With that foundation, we went about trying to convince Congress, the Forest Service, and the Gunnison County Commissioners to support protecting the land as Wilderness. (The local Commissioners have no authority over the management of federal lands, but they sure do have tremendous influence.) In those days, the three-person Board of County Commissioners tended to include one from Crested Butte who supported Wilderness and two from Gunnison and its surroundings who did not. They were strongly influenced by the well organized, 100-year-old, Gunnison Stockgrowers Association. Although livestock grazing is allowed in Wilderness, most ranchers opposed the designation. Rudy was a bright exception.

In the early- and mid-1980s, the primary land-use competition with Wilderness was mining. Fossil Ridge did not contain the gold or silver that built many of Colorado’s mining communities, nor did it have coal, the substance that powered the economy of Crested Butte. But it was in the middle of the Colorado Mineral Belt and mining was a top issue of the day. A mining company began prospecting for uranium with helicopters in above-timberline rocks. Another company said that the fossiliferous limestone is very high grade and could be profitably mined for use in specialty products. But those ideas came to nothing because in fact the area’s minerals are just not so valuable as to be worth the cost of mining.

Later, backcountry motorcyclists came out in opposition because Fossil Ridge does have some exciting trails and Wilderness prohibits motorized travel. While the miners were out-of-town corporations, the motorcyclists were locals and thus were much more effective at blocking our proposal. Things stalemated for some years.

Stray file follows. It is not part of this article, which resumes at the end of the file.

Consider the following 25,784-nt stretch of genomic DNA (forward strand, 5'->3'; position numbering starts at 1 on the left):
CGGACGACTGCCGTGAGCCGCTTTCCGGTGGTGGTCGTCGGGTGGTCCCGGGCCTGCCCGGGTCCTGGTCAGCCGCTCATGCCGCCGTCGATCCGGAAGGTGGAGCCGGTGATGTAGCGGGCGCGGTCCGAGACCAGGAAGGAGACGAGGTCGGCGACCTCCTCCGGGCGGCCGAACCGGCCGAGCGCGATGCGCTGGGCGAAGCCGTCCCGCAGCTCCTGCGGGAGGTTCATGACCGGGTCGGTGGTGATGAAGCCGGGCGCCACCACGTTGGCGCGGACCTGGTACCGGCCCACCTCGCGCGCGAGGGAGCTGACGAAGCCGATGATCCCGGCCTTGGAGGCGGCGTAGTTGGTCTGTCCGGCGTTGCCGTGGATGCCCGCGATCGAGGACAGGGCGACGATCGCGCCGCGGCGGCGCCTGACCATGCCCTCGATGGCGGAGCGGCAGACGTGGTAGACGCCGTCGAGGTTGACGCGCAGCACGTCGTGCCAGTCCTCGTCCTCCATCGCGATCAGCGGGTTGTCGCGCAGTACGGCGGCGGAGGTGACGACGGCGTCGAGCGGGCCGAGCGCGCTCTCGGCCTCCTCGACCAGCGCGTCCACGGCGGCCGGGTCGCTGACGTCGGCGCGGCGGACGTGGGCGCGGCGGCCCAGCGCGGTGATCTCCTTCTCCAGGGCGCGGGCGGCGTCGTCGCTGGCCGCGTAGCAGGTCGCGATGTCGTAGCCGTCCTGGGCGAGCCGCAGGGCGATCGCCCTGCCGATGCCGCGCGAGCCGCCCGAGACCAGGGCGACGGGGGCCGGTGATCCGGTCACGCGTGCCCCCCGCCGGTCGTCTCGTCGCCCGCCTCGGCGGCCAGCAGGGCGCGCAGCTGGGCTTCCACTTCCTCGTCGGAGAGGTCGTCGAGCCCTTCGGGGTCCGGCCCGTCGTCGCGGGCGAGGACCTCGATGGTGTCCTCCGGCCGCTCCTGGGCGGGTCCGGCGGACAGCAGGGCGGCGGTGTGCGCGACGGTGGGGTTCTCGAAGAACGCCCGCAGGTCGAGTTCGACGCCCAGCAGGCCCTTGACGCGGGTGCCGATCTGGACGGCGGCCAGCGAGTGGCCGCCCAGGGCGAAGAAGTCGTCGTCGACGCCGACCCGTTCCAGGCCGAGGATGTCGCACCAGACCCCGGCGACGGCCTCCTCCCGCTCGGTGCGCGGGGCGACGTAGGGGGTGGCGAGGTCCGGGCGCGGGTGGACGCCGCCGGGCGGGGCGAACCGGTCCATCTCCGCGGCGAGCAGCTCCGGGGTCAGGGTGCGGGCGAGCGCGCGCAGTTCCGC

Sometime in the late ’80s, Morrill Griffith, who owned a motorcycle shop in Gunnison, stood in front of the County Commissioners and said that his constituency did not want to see the land trashed by mining and road-building. They just want to keep riding their bikes in that pretty place. Is there some way government could protect Fossil Ridge without banning motorcycles?

That opened the door for me and Morrill to talk. We came up with a compromise. We proposed a core area of Wilderness surrounded by what we called a national conservation area that would ban mining, logging, and road-building, but would allow motorized travel. We talked to the Forest Service about this and the District Ranger took us to the basement of their Gunnison office. He pulled out a big map of Fossil Ridge and told us to draw lines and left the room.